The early 1950s, when Robert Rauschenberg launched his career, was the heyday of the heroic gestural painting of Abstract Expressionism. Rauschenberg challenged this tradition, inventing new interdisciplinary models of artistic practice that shaped the decades to come. Published in conjunction with this century's first retrospective of this defining figure in postwar art, this richly illustrated catalog reframes Rauschenberg’s widely celebrated Combines (1954–64) and silkscreen paintings (1962–64) in fresh ways. It also illuminates lesser-known periods within Rauschenberg’s career, including his work of the early 1950s and that from the late 1960s onward, now compelling and prescient to contemporary eyes.

Sixteen short essays by eminent scholars and emerging new writers focus on specific moments throughout Rauschenberg’s career, exploring his creative production across an extraordinary range of media and following him on his travels around the globe. Integrating new scholarship, documentary imagery and archival materials, Robert Rauschenberg is the first comprehensive catalogue of the artist’s career in 20 years, an important contribution to American cultural and intellectual history and a necessary volume for anyone interested in contemporary art.

Over the span of six decades, Robert Rauschenberg (1925–2008) worked in an astonishing range of mediums including painting, sculpture, prints, photography and performance. Working alone and in collaboration with artists, dancers, musicians and writers, Rauschenberg produced a vast body of work that set the course for art of the present day.



Leah Dickerman is Director of Editorial & Content Strategy at The Museum of Modern Art, New York.

Achim Borchardt-Hume is Director of Exhibitions at Tate Modern, London.

Yve-Alain Bois is Professor of Art History at the School of Historical Studies, Institute for Advanced Study, Princeton University.

Andrianna Campbellis a doctoral candidate in the Department of Art History at the CUNY Graduate Center, where she specializes in American art in the modern and contemporary period.

Hal Foster is American art critic and historian.

Mark Godfrey is Curator of Contemporary Art at Tate Modern, London.

Hiroko Ikegami is Associate Professor in the Graduate School of Intercultural Studies at Kobe University and specializes in post-1945 American art and its global impact.

Branden Joseph is Frank Gallipoli Professor of Modern and Contemporary Art in the Department of Art History and Archaeology at Columbia University.

Ed Kr?ma is Lecturer in History of Art at the School of World Art and Museum Studies, University of East Anglia and co-editor of Enclave Review.

Michelle Kuo is Professor in the History, Law, and Society program at the American University of Paris on issues related to race, punishment, immigration and the law.

Pamela Lee is Carnegie Professor of Modern and Contemporary Art at Yale University.

Emily Liebert is an American author. Her most recent novels are You Knew Me When (2013), When We Fall (2014), Those Secrets We Keep (2015) and Some Women (2016), all with Penguin Random House and Pretty Revenge (2019) with Simon & Schuster.

Richard Meyer is Robert and Ruth Halperin Professor in Art History at Stanford University.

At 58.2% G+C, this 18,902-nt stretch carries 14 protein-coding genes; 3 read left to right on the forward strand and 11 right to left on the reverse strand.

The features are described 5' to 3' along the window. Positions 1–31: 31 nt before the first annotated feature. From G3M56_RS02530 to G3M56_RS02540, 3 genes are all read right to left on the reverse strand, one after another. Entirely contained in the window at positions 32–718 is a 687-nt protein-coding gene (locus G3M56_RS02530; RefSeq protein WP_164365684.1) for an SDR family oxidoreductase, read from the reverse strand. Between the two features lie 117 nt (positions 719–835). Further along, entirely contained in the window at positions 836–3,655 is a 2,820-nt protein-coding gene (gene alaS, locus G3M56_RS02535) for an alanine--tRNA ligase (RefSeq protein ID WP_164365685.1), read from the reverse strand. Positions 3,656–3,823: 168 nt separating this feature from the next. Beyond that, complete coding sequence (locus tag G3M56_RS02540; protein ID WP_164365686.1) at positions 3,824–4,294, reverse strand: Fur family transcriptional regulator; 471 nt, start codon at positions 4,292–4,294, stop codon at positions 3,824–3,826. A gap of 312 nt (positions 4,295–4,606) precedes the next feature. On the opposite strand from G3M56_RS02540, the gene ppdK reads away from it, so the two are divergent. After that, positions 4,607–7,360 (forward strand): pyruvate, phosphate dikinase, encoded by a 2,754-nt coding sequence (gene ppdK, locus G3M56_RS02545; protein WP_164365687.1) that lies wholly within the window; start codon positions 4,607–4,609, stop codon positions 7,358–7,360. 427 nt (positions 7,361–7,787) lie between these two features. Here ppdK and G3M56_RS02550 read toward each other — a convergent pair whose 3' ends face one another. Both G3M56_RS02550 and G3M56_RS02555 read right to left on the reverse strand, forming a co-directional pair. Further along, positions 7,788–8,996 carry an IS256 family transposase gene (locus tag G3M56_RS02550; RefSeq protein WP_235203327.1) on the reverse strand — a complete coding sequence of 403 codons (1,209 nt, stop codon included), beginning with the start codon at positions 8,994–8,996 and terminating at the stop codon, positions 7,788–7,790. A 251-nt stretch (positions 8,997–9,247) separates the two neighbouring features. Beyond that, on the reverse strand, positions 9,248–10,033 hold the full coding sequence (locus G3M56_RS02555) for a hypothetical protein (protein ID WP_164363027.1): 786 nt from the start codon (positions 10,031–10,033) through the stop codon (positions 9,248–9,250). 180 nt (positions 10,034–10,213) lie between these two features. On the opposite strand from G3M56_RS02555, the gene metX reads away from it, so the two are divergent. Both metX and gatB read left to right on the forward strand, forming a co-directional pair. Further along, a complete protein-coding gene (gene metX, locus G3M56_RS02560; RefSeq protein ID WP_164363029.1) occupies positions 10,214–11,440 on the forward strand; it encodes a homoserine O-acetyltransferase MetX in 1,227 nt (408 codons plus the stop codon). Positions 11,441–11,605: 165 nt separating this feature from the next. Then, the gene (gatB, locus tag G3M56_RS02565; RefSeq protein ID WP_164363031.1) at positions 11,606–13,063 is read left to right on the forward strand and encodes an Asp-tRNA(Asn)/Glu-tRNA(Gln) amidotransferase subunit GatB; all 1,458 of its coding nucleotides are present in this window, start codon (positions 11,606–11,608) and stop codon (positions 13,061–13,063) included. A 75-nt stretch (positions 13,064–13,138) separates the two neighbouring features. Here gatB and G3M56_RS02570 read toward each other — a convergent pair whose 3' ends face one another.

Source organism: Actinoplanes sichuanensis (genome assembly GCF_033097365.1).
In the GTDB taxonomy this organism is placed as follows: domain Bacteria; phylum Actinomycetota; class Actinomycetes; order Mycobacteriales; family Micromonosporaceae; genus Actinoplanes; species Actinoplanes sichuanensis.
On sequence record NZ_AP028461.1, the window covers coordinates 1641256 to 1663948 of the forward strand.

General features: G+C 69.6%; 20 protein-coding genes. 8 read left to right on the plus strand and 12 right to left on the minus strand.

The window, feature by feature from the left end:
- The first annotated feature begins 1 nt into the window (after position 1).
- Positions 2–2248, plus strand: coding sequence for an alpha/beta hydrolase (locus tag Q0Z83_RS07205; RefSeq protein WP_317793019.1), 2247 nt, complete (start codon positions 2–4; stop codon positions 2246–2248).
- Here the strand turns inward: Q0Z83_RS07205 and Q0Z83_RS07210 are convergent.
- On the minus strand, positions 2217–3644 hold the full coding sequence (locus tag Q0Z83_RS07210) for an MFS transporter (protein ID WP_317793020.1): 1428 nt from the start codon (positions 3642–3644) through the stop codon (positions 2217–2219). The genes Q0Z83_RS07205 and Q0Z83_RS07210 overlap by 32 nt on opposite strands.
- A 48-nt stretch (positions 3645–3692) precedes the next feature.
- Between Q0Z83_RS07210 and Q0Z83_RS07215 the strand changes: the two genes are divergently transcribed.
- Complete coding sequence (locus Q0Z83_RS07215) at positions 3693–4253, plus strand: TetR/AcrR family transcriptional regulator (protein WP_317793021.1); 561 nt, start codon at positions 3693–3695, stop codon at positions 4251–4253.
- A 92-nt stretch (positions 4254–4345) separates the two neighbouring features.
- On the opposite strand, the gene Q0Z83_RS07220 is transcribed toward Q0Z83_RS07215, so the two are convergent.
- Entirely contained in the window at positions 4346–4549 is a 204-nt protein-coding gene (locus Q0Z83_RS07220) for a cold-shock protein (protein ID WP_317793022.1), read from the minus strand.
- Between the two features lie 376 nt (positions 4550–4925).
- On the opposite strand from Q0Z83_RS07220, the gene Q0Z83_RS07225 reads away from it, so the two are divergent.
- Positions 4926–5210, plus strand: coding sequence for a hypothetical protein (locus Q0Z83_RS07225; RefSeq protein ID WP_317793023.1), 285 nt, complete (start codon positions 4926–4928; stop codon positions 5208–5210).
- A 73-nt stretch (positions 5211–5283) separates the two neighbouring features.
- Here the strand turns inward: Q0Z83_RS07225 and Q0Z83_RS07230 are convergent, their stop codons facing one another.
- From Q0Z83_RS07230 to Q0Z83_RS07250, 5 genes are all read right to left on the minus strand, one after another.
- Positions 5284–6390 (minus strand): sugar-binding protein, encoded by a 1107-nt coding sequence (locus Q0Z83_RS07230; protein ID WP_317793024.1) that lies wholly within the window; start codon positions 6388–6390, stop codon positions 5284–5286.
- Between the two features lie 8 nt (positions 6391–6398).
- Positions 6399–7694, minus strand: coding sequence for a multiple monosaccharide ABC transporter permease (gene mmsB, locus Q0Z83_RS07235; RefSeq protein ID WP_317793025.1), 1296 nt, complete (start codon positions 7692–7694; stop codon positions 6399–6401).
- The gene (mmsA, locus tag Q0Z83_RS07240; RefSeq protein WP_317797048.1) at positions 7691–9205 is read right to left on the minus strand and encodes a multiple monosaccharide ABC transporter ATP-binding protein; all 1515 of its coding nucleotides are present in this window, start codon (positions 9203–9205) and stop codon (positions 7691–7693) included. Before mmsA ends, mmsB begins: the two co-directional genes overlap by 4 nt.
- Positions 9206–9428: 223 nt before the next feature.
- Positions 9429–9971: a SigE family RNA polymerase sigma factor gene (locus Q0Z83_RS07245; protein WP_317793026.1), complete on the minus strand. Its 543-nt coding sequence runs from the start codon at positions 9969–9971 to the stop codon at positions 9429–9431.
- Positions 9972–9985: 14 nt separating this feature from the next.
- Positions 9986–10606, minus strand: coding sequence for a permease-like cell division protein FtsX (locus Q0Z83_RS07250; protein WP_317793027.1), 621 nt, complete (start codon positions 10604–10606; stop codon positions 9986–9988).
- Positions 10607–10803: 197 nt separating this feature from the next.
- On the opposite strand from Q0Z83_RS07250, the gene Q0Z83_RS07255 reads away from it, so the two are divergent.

Helen Molesworth is former Chief Curator at The Museum of Contemporary Art, Los Angeles.

Kate Nesin is an art historian based in New York.

Sarah Robertsis Assistant Professor of Information Studies at the University of California Los Angeles.

Catherine Wood is Senior Curator of Contemporary Art and Performance at Tate Modern."

PUBLISHER
The Museum of Modern Art, New York

BOOK FORMAT
Paperback, 9.5 x 12 in. / 392 pgs / 375 color.

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Catalog: SPRING 2017 p. 10   

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Jacob Lawrence: The Migration SeriesJacob Lawrence: The Migration Series

Published by The Museum of Modern Art, New York.
Edited by Leah Dickerman, Elsa Smithgall. Text by Elizabeth Alexander, Rita Dove, Nikky Finney, Terrance Hayes, Tyehimba Jess, Yusef Komunyakaa, Patricia Spears Jones, Natasha Trethewey, Lyrae Van Clief-Stefanon, Crystal Williams, Kevin Young.

Lawrence's landmark series on African American migration in context

In 1941, Jacob Lawrence, then just 23 years old, made a series of 60 small tempera paintings on the Great Migration, the decades-long mass movement of black Americans from the rural South to the urban North that began in 1915–16. The child of migrant parents, Lawrence worked partly from his own experience and partly from long research in his neighborhood library. The result was an epic narrative of the collective history of his people. Moving from scenes of terror and violence to images of great intimacy, and drawing on film, photography, political cartoons and other sources in popular culture, Lawrence created an innovative format of sequential panels, each image accompanied by a descriptive caption. Within months of its completion, the series entered the collections of The Museum of Modern Art, New York, and the Phillips Memorial Gallery (today The Phillips Collection), Washington, DC, each institution acquiring 30 panels.

The Migration Series is now a landmark in the history of modern art. Jacob Lawrence: The Migration Series, now in paperback, grounds Lawrence’s work in the cultural and political debates that shaped his art and demonstrates its relevance for artists and writers today. The series is reproduced in full; short texts accompanying each panel relate them to the history of the Migration and explore Lawrence’s technique and approach. Alongside scholarly essays, the book also includes 11 newly commissioned poems, by Rita Dove, Nikky Finney, Terrance Hayes, Tyehimba Jess, Yusef Komunyakaa, Patricia Spears Jones, Natasha Trethewey, Lyrae Van Clief-Stefanon, Crystal Williams and Kevin Young, that respond directly to the series. The distinguished poet Elizabeth Alexander edited and introduces the section.